What type of editing you choose for your manuscript depends on who the editor is and what your editing goals are. I have been sharing what types of editing I offer, how I define them, and what my process looks like. So far, we have discussed developmental and line editing. This week, we will talk about what copy editing is and who can benefit from it.

What Is It?

            When most people picture editing, they are thinking about copy editing. Copy editing is about correcting grammar, spelling, and other typos. Not everyone realizes that copy editing goes beyond mechanics to include writing style. A copy editor checks that the author or publisher’s writing style is applied consistently throughout the manuscript. This editing process is all about reviewing the details.

Who Is It For?

            Copy editing comes toward the end of the publication process. At this point, you should have developed the manuscript’s structure and reworded the text. All the significant changes have already been made, and you are ready to polish your manuscript. Essentially, if you are ready to publish your book but want to make sure you have a clean manuscript, copy editing is what you need.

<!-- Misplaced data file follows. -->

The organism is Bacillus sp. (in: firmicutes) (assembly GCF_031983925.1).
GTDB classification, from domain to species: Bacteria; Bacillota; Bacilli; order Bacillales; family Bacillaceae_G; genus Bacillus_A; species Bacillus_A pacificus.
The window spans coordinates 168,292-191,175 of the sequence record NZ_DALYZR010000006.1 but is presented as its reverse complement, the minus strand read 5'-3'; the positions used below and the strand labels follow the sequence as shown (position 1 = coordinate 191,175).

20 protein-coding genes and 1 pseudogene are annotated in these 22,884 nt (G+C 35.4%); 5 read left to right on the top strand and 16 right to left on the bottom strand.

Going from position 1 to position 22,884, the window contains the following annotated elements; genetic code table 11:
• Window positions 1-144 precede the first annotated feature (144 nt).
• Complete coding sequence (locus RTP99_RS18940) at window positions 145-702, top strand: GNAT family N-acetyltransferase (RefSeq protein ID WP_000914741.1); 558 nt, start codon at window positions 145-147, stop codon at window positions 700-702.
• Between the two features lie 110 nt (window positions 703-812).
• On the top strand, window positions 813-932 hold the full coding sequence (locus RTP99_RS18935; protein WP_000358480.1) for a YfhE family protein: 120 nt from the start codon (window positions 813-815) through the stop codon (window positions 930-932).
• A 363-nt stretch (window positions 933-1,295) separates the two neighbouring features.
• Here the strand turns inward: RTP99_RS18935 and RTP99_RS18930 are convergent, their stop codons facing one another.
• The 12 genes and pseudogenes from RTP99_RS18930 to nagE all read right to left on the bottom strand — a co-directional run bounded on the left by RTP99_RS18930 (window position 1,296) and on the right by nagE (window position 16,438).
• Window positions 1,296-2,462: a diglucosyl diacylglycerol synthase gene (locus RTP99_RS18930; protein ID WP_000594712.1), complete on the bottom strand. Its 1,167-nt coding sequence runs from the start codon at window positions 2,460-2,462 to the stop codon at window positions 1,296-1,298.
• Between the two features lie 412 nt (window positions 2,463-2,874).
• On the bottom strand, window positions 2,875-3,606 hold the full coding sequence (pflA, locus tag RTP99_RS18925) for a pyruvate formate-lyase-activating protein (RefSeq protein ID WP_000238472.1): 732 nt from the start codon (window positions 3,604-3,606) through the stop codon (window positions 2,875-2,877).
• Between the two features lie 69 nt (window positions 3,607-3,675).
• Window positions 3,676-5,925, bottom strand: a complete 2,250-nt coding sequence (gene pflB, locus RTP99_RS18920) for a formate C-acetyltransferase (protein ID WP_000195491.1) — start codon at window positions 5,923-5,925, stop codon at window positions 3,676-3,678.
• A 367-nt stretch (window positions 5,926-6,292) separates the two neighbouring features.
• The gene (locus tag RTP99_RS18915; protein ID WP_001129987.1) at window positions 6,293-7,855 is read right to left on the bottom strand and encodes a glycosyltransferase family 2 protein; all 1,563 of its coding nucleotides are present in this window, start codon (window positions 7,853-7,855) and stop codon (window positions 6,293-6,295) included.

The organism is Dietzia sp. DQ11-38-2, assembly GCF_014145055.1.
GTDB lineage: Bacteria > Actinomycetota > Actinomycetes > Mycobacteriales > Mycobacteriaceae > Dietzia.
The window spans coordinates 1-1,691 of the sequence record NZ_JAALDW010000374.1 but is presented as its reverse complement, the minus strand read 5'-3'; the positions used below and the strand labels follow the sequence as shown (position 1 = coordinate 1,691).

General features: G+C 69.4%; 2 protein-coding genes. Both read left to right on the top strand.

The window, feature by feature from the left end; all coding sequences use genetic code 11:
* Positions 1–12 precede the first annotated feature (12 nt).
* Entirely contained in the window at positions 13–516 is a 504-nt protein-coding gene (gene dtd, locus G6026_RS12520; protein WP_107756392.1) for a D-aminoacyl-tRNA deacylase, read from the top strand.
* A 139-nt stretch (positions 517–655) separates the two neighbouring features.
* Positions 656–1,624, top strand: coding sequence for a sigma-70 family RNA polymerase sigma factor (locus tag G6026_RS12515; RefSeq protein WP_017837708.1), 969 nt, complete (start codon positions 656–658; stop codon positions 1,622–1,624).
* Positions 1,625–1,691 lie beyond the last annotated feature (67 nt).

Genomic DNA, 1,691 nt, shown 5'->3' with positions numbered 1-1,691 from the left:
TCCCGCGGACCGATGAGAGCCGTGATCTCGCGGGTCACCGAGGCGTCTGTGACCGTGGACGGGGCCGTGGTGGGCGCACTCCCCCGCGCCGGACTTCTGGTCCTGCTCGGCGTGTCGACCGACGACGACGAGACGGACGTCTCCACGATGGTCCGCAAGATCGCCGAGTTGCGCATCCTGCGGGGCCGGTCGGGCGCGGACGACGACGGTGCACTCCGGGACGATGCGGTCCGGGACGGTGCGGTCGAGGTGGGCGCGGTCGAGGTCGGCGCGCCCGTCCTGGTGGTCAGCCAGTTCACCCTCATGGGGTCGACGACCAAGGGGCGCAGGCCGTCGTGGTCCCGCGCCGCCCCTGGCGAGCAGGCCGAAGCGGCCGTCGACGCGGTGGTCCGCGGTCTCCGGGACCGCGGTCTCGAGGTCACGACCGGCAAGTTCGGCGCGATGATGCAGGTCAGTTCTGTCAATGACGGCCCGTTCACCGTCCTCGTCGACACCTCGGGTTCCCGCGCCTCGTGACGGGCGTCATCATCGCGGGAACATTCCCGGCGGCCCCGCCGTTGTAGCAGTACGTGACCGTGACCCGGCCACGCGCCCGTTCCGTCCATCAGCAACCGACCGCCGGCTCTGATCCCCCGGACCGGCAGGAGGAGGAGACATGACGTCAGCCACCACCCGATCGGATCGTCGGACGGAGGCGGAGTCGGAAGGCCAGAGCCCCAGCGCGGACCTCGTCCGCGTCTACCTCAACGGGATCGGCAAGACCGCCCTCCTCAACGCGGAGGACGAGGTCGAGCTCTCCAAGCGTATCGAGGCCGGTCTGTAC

What Is the Process?

            I work from a checklist but adjust depending on what your manuscript needs. My first reading of your manuscript will usually tell me enough to know how I need to adapt. I then start with running spell check and editing software (with the client’s permission). From there, I will move on to checking grammar, punctuation, and spelling. After I have reviewed all of the language mechanics, I move on to style. Here, I look for such things as proper word usage, good sentence length, and consistency in applying style rules.